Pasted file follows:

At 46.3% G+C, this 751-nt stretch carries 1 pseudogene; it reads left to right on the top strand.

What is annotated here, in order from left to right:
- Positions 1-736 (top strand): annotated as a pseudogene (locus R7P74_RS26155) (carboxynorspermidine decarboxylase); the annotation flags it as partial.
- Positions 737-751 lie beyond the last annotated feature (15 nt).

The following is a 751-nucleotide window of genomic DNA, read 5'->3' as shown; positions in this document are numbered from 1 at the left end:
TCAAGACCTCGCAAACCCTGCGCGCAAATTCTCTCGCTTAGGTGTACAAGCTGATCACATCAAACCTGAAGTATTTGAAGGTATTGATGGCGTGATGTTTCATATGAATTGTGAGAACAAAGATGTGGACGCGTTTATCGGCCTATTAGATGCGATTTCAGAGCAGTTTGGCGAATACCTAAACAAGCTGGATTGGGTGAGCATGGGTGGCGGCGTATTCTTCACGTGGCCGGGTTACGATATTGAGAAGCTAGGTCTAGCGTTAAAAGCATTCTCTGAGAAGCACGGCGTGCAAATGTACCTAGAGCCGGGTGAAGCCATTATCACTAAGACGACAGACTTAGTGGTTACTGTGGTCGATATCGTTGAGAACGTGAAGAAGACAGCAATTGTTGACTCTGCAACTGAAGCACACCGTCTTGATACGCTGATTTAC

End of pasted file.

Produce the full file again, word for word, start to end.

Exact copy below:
At 46.3% G+C, this 751-nt stretch carries 1 pseudogene; it reads left to right on the top strand.

What is annotated here, in order from left to right:
- Positions 1-736 (top strand): annotated as a pseudogene (locus R7P74_RS26155) (carboxynorspermidine decarboxylase); the annotation flags it as partial.
- Positions 737-751 lie beyond the last annotated feature (15 nt).

The following is a 751-nucleotide window of genomic DNA, read 5'->3' as shown; positions in this document are numbered from 1 at the left end:
TCAAGACCTCGCAAACCCTGCGCGCAAATTCTCTCGCTTAGGTGTACAAGCTGATCACATCAAACCTGAAGTATTTGAAGGTATTGATGGCGTGATGTTTCATATGAATTGTGAGAACAAAGATGTGGACGCGTTTATCGGCCTATTAGATGCGATTTCAGAGCAGTTTGGCGAATACCTAAACAAGCTGGATTGGGTGAGCATGGGTGGCGGCGTATTCTTCACGTGGCCGGGTTACGATATTGAGAAGCTAGGTCTAGCGTTAAAAGCATTCTCTGAGAAGCACGGCGTGCAAATGTACCTAGAGCCGGGTGAAGCCATTATCACTAAGACGACAGACTTAGTGGTTACTGTGGTCGATATCGTTGAGAACGTGAAGAAGACAGCAATTGTTGACTCTGCAACTGAAGCACACCGTCTTGATACGCTGATTTAC